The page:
Nov
22
2013

With Filibuster Flip-Flops, George Will Displays His (Groucho) Marxist Tendencies

George Will may be the dean of conservative punditry with a reputation for sober consistency, but when it comes to intellectual honesty and principle–well, a person could get whiplash trying to follow his opportunistic and hypocritical positions over the years. On Thursday's Special Report on Fox News (1/21/13), George Will was sad that the Democrats had invoked the "nuclear option," preventing Senate minorities from using the filibuster to block presidential appointments, other than Supreme Court nominees. "It was a melancholy day for American life," said Will: It diminishes minority rights, which are always at threat in a democracy, where majorities […]

Feb
25
2010

George Will's Perfectly Consistent Filibuster Position

In his Washington Post column today (2/25/10), George Will writes in defense of the filibuster, arguing that Democrats' talk of using budget reconciliation rules to pass ahealthcare bill demonstrates their contempt for the Constitution. He has been perfectly consistent on the question of minority rule–it depends on who the minority is.Back when Republicans filibustered a Clinton economic stimulus bill in 1993, hecheered them on in a column headlined "The Framers' Intent" (Washington Post, 4/25/93). Will defended "the right of a minority to use extended debate to obstruct Senate action" and praised "the generation that wrote and ratified the Constitution" for […]

Mar
10
2009

How Many Votes Does It Take to Pass a Senate Bill?

Writing about the Employee Free Choice Act, Melanie Trottman and Brody Mullins of the Wall Street Journal write (3/10/09): At least six Senators who have voted to move forward with the so-called card-check proposal, including one Republican, now say they are opposed or not sure–an indication that Senate Democratic leaders are short of the 60 votes they need for approval. It really is worth being specific on this: It does not take 60 votes to pass an ordinary bill in the Senate; it takes a majority of the senators voting. If everyone is present, it takes 51 votes, or 50 […]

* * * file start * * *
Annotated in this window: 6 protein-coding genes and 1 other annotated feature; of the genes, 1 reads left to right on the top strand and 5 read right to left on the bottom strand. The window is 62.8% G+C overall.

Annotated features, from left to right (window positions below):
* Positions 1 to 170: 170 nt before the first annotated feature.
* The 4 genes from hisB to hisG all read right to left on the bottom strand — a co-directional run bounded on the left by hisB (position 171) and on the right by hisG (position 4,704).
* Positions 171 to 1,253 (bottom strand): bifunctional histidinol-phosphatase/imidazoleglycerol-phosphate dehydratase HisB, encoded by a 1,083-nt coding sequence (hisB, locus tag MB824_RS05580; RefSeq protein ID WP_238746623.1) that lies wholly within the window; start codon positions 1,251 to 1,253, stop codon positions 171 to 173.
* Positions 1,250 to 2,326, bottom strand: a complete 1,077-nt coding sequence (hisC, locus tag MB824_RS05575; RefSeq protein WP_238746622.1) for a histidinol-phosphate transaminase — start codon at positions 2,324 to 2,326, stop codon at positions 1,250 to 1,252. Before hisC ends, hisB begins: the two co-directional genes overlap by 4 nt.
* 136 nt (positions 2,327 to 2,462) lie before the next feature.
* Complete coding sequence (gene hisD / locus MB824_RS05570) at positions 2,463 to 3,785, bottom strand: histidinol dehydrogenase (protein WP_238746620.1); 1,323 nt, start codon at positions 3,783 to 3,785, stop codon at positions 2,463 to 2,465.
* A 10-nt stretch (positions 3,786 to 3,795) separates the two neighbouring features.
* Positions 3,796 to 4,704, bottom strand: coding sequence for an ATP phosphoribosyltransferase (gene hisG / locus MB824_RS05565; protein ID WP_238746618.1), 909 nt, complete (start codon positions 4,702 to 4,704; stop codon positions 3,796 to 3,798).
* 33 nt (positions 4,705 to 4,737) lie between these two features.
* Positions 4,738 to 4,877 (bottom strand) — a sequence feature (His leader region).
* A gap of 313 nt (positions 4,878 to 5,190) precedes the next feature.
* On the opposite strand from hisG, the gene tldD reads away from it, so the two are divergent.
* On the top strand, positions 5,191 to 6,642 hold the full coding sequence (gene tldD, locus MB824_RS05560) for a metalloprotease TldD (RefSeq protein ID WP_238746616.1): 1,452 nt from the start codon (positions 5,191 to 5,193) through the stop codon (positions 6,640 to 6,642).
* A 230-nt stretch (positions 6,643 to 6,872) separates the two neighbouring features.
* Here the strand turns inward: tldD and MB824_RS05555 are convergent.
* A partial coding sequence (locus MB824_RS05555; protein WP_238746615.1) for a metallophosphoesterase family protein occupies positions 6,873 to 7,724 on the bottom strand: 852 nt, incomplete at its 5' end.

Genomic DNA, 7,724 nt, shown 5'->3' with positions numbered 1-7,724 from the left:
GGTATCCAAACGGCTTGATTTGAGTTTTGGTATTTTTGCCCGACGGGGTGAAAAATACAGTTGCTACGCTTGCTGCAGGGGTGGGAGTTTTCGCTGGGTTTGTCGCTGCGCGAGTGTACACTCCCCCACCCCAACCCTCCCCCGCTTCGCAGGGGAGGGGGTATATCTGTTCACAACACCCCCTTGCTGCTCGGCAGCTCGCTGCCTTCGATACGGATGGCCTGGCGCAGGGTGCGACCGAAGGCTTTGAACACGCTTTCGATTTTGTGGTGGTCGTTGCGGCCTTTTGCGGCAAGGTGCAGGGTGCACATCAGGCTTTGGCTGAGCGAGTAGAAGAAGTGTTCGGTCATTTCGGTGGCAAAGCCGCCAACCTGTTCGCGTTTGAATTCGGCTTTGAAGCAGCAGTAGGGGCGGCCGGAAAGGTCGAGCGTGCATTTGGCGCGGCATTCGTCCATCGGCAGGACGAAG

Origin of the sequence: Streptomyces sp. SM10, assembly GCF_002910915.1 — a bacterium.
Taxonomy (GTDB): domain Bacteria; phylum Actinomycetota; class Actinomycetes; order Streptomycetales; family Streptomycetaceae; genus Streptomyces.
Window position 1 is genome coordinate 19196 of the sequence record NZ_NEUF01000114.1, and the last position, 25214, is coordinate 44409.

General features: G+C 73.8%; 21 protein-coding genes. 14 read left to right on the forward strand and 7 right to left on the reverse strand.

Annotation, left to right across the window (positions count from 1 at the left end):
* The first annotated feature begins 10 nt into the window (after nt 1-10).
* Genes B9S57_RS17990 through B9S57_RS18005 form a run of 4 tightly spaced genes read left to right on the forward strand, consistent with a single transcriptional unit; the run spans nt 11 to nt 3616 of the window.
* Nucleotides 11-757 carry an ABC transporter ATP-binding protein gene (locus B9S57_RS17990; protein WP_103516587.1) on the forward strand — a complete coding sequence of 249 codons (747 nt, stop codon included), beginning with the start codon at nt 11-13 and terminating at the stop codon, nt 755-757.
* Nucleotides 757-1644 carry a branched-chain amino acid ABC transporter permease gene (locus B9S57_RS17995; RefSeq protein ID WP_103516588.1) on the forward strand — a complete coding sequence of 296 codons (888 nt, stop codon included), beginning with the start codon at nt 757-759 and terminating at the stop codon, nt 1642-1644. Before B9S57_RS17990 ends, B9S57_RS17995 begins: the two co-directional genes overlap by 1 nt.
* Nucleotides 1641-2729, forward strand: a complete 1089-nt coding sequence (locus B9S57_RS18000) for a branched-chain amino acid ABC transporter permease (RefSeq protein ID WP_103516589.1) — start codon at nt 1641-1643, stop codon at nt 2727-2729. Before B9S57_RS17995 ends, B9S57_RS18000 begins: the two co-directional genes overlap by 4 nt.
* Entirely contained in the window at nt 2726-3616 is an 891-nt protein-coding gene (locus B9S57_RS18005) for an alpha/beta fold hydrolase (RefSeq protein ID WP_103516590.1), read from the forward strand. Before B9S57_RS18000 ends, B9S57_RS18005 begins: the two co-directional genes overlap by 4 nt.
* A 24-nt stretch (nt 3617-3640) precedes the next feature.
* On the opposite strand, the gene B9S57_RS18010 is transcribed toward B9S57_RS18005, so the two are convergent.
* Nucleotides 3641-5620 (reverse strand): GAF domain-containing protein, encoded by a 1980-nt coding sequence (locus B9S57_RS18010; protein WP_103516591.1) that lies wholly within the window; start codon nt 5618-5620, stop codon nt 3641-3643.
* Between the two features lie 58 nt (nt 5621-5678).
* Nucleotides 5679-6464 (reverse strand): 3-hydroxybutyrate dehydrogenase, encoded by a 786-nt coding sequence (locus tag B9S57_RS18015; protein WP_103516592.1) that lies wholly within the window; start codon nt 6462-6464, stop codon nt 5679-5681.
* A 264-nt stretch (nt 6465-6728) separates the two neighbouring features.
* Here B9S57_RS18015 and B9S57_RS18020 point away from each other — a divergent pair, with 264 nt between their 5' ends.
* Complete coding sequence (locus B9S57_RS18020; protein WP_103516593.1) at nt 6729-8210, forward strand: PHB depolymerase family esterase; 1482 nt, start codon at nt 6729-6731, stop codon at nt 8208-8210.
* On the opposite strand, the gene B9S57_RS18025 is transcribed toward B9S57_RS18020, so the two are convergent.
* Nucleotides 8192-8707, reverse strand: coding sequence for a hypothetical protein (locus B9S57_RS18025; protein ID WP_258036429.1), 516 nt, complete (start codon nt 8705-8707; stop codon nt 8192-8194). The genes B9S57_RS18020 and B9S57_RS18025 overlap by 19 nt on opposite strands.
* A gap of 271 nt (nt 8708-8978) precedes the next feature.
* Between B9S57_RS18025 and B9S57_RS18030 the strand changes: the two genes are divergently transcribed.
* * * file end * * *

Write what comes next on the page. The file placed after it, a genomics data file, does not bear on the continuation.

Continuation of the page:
Feb
13
2009

The 60-Vote Myth

You see it all the time: You need 60 votes to pass a bill in the Senate. Not exactly. Under Senate rules–which can be changed by a majority vote–you need the consent of 3/5ths of the Senate to close debate on an issue; that's 60 votes. To pass a bill, you need a majority of those present. Since Ted Kennedy is sick and Al Franken has not yet been seated, that's 49 votes. Is that an academic distinction? No, not really. Politically, voting against an emergency stimulus bill is very different from voting to block a vote on an emergency […]

Feb
09
2009

The Time-Honored Anti-Democratic Tradition

"Though seemingly forgotten by most TV talking heads," it's still fresh in Robert Parry's mind (Consortium News, 2/9/09) how "it was only three years ago, when the Republicans had control of both the White House and Congress–and 'filibuster' was a dirty word": It was usually coupled with "obstructionist" amid demands that any of George W. Bush's proposals deserved "an up-or-down vote." Yet now, with the Democrats holding the White House and Congress, the Republicans and the Washington press corps have come to view the filibuster fondly, as a valued American tradition, a time-honored part of a healthy legislative process. Today, […]